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Clampfish mural fourth in five-city NZ tour

Article by Make Lemonade NZ

Auckland – A Queenstown based artist is just about finished her fourth giant mural on a five-city New Zealand pollution awareness tour dubbed; New Zealand’s Worth Loving.

The Auckland mural by artist Tess Sheerin can be seen on a giant wall of the Bruce Mason Centre in Takapuna.

The massive art work is based on a crayfish which has a jubilee clip and nova coil fixture around its stomach. Similar to the previous murals the artwork includes a drainage fixture, the aim of this is to draw attention to what people are putting down drains.

“Takapuna beach is a great location and a spot for cleaning up pollution, which I’ll be doing on Friday this week, teaming up with the Keep New Zealand Beautiful team. The clean-up is also supported by Auckland Live and Takapuna Business Association.”

Sheerin’s giant mural tour started in November 2015 to highlight marine and water pollution issues. She has created large-scale exterior murals in Queenstown, Dunedin, Christchurch and now Auckland and her final visit will be in Wellington, starting in July 2017.

Sheerin has already painted a mural of a rainbow trout in Queenstown, a crested penguin in Dunedin, a fur seal in Christchurch and now a crayfish in Auckland. She plans to create a bottlenose dolphin mural in Wellington.

“Rubbish washes out to the ocean and animals are drinking up a sludge of plastics as they cannot break down. I hope these murals up and down the country will make people sit up and consider these important environmental issues.”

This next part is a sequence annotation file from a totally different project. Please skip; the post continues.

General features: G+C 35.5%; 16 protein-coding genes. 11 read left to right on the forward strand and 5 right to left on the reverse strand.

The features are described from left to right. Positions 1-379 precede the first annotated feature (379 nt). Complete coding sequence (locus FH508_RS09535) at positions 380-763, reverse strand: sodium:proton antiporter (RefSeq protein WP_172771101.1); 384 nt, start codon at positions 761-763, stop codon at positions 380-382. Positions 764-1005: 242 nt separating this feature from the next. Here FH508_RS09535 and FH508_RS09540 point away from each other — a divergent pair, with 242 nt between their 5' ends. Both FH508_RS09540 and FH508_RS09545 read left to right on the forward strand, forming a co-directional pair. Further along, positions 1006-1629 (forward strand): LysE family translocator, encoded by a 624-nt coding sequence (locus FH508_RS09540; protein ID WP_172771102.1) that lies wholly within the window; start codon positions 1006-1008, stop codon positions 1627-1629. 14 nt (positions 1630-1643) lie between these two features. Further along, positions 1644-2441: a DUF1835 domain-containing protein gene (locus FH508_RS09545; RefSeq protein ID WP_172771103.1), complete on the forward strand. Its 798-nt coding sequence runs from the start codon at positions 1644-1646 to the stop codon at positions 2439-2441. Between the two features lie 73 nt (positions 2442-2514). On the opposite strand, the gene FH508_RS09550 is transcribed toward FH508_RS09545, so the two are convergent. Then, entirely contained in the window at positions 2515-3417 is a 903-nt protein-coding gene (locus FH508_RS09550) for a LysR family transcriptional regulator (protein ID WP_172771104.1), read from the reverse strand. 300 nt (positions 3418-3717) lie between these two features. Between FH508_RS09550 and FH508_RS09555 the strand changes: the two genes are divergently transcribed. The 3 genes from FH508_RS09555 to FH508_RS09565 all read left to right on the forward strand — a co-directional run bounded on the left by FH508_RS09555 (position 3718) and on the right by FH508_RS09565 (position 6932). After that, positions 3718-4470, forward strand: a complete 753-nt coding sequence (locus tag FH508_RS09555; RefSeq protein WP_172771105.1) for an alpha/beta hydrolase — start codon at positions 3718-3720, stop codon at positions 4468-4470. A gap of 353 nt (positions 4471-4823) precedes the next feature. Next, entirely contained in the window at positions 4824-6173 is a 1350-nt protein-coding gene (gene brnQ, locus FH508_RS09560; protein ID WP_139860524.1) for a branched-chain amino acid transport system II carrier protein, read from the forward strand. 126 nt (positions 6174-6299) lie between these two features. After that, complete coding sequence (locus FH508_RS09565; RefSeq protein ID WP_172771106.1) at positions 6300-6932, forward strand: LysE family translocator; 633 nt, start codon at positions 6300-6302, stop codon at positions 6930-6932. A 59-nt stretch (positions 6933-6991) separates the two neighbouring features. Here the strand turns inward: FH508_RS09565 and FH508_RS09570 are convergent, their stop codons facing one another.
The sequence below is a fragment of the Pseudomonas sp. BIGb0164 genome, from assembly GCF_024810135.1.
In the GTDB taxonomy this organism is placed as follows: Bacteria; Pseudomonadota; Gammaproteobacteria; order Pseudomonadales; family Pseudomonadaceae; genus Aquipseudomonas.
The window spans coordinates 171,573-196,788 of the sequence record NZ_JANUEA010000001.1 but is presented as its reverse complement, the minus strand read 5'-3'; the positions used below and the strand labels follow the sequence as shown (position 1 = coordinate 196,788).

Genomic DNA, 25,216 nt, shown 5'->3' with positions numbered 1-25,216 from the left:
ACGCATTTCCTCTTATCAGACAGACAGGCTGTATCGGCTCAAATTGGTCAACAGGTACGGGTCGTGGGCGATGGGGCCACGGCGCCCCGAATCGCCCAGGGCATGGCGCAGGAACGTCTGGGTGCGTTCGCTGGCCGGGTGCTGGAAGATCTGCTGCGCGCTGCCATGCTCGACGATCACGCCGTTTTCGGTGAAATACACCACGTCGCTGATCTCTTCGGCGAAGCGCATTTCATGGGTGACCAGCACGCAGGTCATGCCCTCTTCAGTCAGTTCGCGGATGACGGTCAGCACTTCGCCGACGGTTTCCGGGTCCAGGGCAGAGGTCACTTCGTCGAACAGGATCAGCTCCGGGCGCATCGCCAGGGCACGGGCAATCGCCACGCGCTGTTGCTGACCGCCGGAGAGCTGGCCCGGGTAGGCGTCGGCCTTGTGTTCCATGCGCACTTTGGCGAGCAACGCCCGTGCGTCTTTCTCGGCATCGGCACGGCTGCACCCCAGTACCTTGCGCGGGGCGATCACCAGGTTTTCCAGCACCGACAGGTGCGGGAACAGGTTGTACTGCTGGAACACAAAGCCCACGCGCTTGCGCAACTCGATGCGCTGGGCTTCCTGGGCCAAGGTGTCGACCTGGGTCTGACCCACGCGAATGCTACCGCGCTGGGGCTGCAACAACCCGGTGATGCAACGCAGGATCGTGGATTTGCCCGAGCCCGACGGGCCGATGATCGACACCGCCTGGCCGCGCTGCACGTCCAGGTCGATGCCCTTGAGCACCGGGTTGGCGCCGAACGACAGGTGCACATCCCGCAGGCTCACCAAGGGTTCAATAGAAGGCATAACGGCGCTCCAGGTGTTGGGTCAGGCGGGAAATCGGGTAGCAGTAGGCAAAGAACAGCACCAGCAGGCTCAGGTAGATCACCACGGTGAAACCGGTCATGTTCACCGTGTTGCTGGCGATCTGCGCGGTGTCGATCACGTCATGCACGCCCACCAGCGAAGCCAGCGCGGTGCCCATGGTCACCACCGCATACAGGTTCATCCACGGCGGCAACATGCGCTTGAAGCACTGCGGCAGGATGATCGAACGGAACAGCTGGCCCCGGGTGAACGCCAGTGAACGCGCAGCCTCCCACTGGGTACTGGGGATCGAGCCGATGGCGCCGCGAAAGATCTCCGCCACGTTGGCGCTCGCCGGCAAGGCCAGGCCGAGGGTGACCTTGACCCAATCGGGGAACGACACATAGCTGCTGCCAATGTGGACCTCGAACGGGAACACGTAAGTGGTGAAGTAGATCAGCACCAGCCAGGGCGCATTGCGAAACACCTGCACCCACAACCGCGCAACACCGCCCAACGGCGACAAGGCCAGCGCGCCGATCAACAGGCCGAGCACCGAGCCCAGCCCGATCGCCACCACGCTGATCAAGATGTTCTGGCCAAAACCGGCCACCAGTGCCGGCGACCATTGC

Sheerin says cities need large murals to brighten and tidy up some areas and her New Zealand pollution awareness project will make cities more connected with their communities.

“Legal public street art murals all over the world are being commissioned by local business owners, home owners and even city councils. Public art has the power to change the landscape of their communities,” Sheerin says.

“By commissioning and supporting an exterior wall of a building to become a canvas helps improve the look of the building and the surrounding area. It discourages tagging and becomes a destination for the community while contributing to a rise in property values.

“Neighbourhoods with the most murals in New York are the Lower East Side and in Harlem, which weren’t good neighbourhoods. But mural artists there are getting more requests to paint murals on buildings in these areas because landlords believe they will help attract tenants.”

Her works have featured in many exhibitions in the United Kingdom, Christchurch and Queenstown. People who want to support the cause can visit Sheerin’s site:

For further information contact Make Lemonade media specialist Kip Brook on 0275 030188.

Photo (by Ross French): Artist Tess Sheerin’s latest giant works at Takapuna

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